Visiting University of Limerick to launch a collection of more than 50,000 items surrounding 'An Irish Story of the Great War', Minister for Arts, Heritage and the Gaeltacht Heather Humphries told Tomas Heneghan how she understood student financial strife

Minister for Arts, Heritage and the Gaeltacht, Heather Humphreys launched the Glucksman Library’s ‘It’s a Long Way to Tipperary - An Irish Story of the Great War’ project at the University of Limerick last Thursday

The project is based on a collection of more than 50,000 items spanning 350 years, of the Armstrong Papers, which were donated to the University of Limerick’s library by members of the Armstrong family.

Letters written by Captain William Maurice (Pat) Armstrong of Moyaliffe Castle, County Tipperary during World War One are a key feature in the collection. The letters cover a first-hand account of the war.

Speaking at the event the Minister Humphreys said: “World War One brought huge changes in many areas of life, not only in politics, economics, class and culture, but also in terms of nationalism, imperialism, female emancipation and the whole structure of society.”

“The importance of original papers and files were brought home to many through the release of the military service pension files in the military archives. The most recent release, which occurred this week, is an important digital archive that has energised the study of history in Ireland. Ireland is leading the way with open access to archives via the internet and this Armstrong family archive is another example of this positive new development,” the Minister added.

She continued: “I suppose that we could say that in so many ways the fundamental aspects of life remain the same, namely the need for connection and human interaction, to know that someone is worrying about us and thinking about us.

“The medium may change but the basics stay, whether it’s by Twitter, Facebook, telegram or letter, we can see that human nature is generally unchanged.”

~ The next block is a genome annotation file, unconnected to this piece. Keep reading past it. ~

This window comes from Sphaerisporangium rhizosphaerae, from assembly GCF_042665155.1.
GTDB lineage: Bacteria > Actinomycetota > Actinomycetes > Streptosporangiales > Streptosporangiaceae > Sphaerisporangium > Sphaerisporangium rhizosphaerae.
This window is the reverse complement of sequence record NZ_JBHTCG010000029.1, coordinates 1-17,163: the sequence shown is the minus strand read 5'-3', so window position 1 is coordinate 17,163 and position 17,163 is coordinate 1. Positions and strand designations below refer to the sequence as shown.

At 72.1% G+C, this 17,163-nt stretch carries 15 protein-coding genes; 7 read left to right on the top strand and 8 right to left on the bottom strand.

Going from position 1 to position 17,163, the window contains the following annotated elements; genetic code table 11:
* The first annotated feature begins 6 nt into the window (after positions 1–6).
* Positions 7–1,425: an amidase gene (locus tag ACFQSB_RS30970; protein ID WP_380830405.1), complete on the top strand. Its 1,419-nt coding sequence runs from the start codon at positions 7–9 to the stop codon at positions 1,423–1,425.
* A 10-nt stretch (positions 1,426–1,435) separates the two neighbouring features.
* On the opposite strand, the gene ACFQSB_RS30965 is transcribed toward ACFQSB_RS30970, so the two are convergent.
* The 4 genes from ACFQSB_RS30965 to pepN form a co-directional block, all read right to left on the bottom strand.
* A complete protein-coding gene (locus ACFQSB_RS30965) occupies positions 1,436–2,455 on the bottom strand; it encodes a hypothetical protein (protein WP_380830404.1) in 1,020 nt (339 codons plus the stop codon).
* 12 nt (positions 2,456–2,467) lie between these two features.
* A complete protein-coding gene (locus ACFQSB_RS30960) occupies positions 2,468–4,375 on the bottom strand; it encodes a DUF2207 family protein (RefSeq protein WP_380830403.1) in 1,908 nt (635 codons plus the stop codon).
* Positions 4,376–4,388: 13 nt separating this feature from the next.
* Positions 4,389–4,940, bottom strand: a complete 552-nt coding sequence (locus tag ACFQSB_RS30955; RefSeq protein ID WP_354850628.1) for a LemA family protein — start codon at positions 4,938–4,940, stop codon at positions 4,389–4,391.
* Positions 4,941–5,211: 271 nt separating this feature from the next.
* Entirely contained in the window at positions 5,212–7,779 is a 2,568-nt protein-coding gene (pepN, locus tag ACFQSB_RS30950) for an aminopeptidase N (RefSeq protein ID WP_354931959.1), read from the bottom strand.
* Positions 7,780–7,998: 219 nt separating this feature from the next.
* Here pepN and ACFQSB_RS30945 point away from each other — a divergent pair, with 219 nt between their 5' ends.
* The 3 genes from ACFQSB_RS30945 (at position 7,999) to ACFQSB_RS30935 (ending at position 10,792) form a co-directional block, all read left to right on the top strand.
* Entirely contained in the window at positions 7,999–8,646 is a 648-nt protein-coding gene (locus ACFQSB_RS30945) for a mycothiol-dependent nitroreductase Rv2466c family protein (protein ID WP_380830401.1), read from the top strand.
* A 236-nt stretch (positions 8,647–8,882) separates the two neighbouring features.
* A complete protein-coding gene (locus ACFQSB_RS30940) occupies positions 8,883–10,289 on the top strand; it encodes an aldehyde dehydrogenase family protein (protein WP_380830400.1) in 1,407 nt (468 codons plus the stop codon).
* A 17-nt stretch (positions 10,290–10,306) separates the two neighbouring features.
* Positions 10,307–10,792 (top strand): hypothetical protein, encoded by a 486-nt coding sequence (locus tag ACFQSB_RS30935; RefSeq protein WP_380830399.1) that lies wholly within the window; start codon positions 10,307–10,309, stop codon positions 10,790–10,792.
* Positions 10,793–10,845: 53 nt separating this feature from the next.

Minister Humphreys concluded: “You have other treasures here and I think it is fair to say that Limerick University is a cultural hub.”

Other speakers included the Vice-President of the university, Paul McCutcheon, Gobnait O’Riordan, Director of the UL Glucksman Library, and Dr. David Fleming, lecturer in History at the university.

‘It’s a Long Way to Tipperary - An Irish Story of the Great War’ runs until November 2018, with weekly updates to its website at www.longwwaytotipperary.ul.ie. Those interested in the project are encouraged to sign up to weekly email updates at the website.

Following the event Minister Humphreys addressed questions related to her ministerial role and other topical issues.

When asked about her input into the education budget, Humphreys responded: “There is a separate budget for the arts and a separate budget for the heritage and then there’s a load of different sub-heads and underneath that there’s more sub-heads.

“My job is to maintain the funding that we have in the department and that’s very important because there have been substantial cuts over the years but trying to maintain what we have is very important to me now in the budget.”

She was unable to say if funding for the area of arts will be effected in the upcoming budget.

When asked what students can expect in the budget, Minister Humphreys explained that although she was unable to answer the question, she was, ‘very aware’, of the difficulties students are facing.

“One of my daughters is in college so I am very aware of the difficulties facing students and I have another one just finished in college, so I have met with students before and I do understand the issues around being in college,” the Minister said.

The Minister declined to comment on the recent John McNulty scandal, which is now seen as a resolved matter after the election of the independent candidate, Gerard Craughwell.